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Linux 2.6 - man page for tc-sfq (linux section 8)

TC(8)					      Linux					    TC(8)

       sfq - Stochastic Fairness Queueing

       tc qdisc ... perturb seconds quantum bytes

       Stochastic Fairness Queueing is a classless queueing discipline available for traffic con-
       trol with the tc(8) command.

       SFQ does not shape traffic but only  schedules  the  transmission  of  packets,	based  on
       'flows'.   The  goal is to ensure fairness so that each flow is able to send data in turn,
       thus preventing any single flow from drowning out the rest.

       This may in fact have some effect in mitigating a Denial of Service attempt.

       SFQ is work-conserving and therefore always delivers a packet if it has one available.

       On enqueueing, each packet is assigned to a hash bucket, based on

       (i)    Source address

       (ii)   Destination address

       (iii)  Source port

       If these are available. SFQ knows about ipv4 and ipv6 and also UDP, TCP and ESP.   Packets
       with  other  protocols  are hashed based on the 32bits representation of their destination
       and the socket they belong to. A flow corresponds mostly to a TCP/IP connection.

       Each of these buckets should represent a unique	flow.  Because	multiple  flows  may  get
       hashed to the same bucket, the hashing algorithm is perturbed at configurable intervals so
       that the unfairness lasts only for a short while.  Perturbation	may  however  cause  some
       inadvertent packet reordering to occur.

       When dequeuing, each hashbucket with data is queried in a round robin fashion.

       The  compile  time  maximum  length of the SFQ is 128 packets, which can be spread over at
       most 128 buckets of 1024 available. In case of overflow, tail-drop  is  performed  on  the
       fullest bucket, thus maintaining fairness.

       limit  Upper limit of the SFQ. Can be used to reduce the default length of 128 packets.

	      Interval	in  seconds  for queue algorithm perturbation. Defaults to 0, which means
	      that no perturbation occurs. Do not set too low for  each  perturbation  may  cause
	      some packet reordering. Advised value: 10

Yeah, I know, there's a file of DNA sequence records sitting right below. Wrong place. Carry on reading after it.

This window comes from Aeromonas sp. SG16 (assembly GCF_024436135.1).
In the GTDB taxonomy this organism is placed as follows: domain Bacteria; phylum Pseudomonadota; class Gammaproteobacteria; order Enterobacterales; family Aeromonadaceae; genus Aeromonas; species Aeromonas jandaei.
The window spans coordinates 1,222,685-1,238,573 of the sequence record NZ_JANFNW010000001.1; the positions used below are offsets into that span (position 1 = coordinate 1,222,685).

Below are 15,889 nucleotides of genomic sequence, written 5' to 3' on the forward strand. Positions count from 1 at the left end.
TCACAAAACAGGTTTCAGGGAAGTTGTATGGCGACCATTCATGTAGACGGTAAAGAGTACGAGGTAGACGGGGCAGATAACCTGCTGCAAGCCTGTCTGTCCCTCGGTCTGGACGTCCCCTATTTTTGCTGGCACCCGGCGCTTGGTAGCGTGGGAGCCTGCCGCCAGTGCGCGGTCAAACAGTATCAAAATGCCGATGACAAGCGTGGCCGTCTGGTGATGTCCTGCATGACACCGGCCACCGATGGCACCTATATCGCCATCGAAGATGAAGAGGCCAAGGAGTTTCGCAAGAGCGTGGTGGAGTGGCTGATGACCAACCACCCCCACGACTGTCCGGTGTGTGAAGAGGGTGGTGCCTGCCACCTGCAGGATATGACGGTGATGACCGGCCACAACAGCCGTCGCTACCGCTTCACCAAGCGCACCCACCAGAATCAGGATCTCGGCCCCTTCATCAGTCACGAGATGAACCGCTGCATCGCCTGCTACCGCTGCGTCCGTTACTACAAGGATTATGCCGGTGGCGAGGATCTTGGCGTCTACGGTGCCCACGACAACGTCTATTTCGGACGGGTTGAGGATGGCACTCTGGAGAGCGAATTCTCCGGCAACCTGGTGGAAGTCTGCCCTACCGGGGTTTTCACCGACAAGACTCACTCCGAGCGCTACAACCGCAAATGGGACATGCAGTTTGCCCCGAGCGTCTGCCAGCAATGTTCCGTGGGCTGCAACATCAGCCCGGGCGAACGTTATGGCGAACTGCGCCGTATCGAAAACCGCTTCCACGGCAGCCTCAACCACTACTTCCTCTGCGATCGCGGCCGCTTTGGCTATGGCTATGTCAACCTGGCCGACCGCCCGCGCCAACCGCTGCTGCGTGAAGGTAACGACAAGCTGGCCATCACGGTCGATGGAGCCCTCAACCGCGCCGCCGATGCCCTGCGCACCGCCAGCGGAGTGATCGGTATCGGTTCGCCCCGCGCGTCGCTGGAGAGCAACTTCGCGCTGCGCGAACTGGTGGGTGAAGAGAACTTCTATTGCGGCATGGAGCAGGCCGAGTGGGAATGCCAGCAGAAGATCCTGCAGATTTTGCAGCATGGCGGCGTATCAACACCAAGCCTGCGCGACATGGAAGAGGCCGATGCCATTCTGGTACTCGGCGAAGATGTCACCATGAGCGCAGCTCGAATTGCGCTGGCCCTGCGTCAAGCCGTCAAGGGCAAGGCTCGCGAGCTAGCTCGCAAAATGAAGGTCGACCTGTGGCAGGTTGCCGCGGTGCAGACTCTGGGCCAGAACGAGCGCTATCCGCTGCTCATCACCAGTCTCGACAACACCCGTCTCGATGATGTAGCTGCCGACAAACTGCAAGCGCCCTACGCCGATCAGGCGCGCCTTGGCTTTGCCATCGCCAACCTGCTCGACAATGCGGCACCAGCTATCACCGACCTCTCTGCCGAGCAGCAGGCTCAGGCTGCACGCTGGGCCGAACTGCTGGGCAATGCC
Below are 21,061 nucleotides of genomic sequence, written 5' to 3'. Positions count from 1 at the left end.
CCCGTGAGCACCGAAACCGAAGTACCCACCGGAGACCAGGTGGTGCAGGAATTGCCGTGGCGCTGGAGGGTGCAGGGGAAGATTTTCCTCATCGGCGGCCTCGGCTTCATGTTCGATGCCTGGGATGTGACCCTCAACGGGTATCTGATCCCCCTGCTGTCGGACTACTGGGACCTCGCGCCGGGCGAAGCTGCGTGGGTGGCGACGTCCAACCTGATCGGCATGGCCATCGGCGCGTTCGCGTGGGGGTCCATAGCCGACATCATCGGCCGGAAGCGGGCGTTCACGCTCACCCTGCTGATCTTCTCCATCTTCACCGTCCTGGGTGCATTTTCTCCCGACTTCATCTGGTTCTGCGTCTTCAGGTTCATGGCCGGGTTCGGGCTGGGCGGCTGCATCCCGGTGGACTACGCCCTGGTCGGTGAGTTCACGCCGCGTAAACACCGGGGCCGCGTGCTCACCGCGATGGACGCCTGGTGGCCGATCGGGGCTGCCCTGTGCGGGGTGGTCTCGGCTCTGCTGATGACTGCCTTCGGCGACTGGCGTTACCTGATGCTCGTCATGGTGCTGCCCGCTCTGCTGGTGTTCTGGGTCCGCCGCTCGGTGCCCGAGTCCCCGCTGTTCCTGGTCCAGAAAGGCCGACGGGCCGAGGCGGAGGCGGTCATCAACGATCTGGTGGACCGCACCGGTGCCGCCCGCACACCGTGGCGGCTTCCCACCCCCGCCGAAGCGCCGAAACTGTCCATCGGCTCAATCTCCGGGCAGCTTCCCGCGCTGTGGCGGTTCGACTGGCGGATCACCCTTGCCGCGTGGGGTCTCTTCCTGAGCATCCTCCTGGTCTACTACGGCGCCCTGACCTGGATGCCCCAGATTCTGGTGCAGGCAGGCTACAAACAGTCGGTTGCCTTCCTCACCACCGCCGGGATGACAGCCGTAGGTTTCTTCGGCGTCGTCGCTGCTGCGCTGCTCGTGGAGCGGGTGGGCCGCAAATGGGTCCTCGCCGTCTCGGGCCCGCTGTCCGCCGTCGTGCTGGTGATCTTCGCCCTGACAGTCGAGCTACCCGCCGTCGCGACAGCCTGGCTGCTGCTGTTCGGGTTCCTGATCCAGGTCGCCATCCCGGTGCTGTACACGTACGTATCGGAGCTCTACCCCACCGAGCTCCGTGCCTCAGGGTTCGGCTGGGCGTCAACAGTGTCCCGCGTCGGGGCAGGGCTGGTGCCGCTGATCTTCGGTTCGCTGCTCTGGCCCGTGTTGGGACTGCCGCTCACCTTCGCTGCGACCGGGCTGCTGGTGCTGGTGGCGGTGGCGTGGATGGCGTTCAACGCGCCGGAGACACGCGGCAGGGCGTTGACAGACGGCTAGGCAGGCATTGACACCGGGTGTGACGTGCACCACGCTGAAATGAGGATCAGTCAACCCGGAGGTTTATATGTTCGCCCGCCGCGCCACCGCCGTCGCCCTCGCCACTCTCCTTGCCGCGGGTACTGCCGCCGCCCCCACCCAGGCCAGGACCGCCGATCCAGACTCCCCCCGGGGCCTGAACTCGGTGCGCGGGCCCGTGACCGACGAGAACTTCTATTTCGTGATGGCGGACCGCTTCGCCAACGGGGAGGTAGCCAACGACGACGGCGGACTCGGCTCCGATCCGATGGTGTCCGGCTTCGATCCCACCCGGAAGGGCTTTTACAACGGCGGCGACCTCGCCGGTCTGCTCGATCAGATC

Amount  of  bytes  a  flow  is allowed to dequeue during a round of the round robin
	      process.	Defaults to the MTU of the interface which is also the advised value  and
	      the minimum value.

       To attach to device ppp0:

       # tc qdisc add dev ppp0 root sfq perturb 10

       Please  note that SFQ, like all non-shaping (work-conserving) qdiscs, is only useful if it
       owns the queue.	This is the case when the link speed equals the actually available  band-
       width.  This holds for regular phone modems, ISDN connections and direct non-switched eth-
       ernet links.

       Most often, cable modems and DSL devices do not fall into this category.  The  same  holds
       for  when  connected to a switch  and trying to send data to a congested segment also con-
       nected to the switch.

       In this case, the effective queue does not reside within Linux and is therefore not avail-
       able for scheduling.

       Embed SFQ in a classful qdisc to make sure it owns the queue.

       o      Paul  E.	McKenney "Stochastic Fairness Queuing", IEEE INFOCOMM'90 Proceedings, San
	      Francisco, 1990.

       o      Paul E. McKenney "Stochastic Fairness Queuing", "Interworking: Research and Experi-
	      ence", v.2, 1991, p.113-131.

       o      See  also:  M.  Shreedhar and George Varghese "Efficient Fair Queuing using Deficit
	      Round Robin", Proc. SIGCOMM 95.


       Alexey N. Kuznetsov,  <kuznet@ms2.inr.ac.ru>.  This  manpage  maintained  by  bert  hubert

iproute2				 8 December 2001				    TC(8)

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